The Welsh government has announced a two-week fire break to tackle rising infection rates.
The Welsh government has announced a two-week “fire-break” across Wales at the end of this week to help regain control of the rising coronavirus rate.
The fire-break will start at 6pm on Friday and end on Monday 9th November. It will apply to everyone living in Wales and will replace the local restrictions which are in force in some parts of the country.
The Welsh Government says it will provide a package of almost £300 million to support businesses, which will complement wage-support schemes available from the UK government.
The fire-break means people in Wales will have to work from home wherever possible. Most people will have to stay at home and households will not be able to mix except with their extended bubble. All non-food retail, hospitality businesses, including cafes, restaurants and pubs (unless they provide take-away or delivery services), close contact services, such as hairdressers and beauticians, and events and tourism businesses, such as hotels will have to close and masks will be compulsory in all indoor public spaces. Primary and special schools will remain open, but secondary schools will only open for the most vulnerable children and those in years seven and eight. Other students will learn online. Universities will provide a blend of in-person and online learning. Local parks, playgrounds and outdoor gyms will remain open.
Following the end of the fire-break, a new set of rules will be introduced for Wales.
The £300 million business support fund will open next week and includes a £1,000 payment for every business covered by the small business rates relief . Small and medium-sized retail, leisure and hospitality businesses, which have to close will receive a one-off payment of up to £5,000. There will also be additional discretionary grants and support for struggling smaller businesses. Moreover, the £80 million fund announced last week to help businesses develop in the longer term, will be increased to £100 million, which includes £20 million ring-fenced for tourism and hospitality.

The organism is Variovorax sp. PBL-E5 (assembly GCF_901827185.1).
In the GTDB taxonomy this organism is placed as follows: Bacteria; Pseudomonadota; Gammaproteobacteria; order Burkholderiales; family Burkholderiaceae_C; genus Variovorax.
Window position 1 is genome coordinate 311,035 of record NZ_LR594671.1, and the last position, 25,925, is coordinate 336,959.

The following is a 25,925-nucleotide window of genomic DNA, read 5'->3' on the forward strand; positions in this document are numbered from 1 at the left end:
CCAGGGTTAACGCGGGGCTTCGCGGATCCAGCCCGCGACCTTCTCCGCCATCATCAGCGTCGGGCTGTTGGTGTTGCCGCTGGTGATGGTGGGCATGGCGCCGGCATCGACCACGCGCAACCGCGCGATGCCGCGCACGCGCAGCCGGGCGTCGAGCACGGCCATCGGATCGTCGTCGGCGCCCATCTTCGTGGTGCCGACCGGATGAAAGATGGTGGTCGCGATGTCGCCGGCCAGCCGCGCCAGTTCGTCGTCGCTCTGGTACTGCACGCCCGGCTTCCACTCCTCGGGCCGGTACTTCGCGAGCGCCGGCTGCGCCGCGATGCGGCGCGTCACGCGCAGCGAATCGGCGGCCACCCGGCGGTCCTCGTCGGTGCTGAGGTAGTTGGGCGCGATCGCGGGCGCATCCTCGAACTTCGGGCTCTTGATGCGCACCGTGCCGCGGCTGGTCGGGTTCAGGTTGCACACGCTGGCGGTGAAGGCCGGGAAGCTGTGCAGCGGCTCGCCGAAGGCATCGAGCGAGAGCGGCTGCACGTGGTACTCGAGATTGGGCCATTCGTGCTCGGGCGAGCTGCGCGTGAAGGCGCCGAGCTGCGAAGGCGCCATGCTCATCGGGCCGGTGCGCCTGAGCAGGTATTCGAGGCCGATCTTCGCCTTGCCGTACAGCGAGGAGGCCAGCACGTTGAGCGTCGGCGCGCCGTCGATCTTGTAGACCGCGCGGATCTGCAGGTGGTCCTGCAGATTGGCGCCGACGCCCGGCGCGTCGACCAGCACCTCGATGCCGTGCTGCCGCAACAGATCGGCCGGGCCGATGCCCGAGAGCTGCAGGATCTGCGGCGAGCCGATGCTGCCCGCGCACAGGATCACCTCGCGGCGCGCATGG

Businesses will also be able to access the support available through the existing Job Retention Scheme or the new expanded Job Support Scheme for those employees not able to work due to coronavirus restrictions.
Northern Ireland began a four-week circuit breaker on Friday as infection rates rise. This contrasts with England’s localised response to infection rates. In Northern Ireland, schools will shut for two weeks, including the half term week and this will be reviewed on 2nd November.
Kate Palmer, HR Advice and Consultancy Director at Peninsula, said businesses could access the furlough scheme before it closes on 31st October if they have used it before and may also be able to use the new Job Support Scheme from 1st November if staff are able to work reduced hours.
She stated: “The fact that this so-called circuit break lockdown is scheduled for half term may help to mitigate the impact of staff needing to facilitate childcare, with many of them likely already having done so in preparation for this. Furthermore, while only children up to the age of year eight will return in the second week of this lockdown, this is likely to reflect the fact that older children will be in a better position to look after themselves. That said, it is essential to remember that previously made plans for childcare may need to change due to the new rules. There is no doubt that childcare issues are still likely, and employers will need to consider flexibility, and legal rights afforded to parents, over this period.”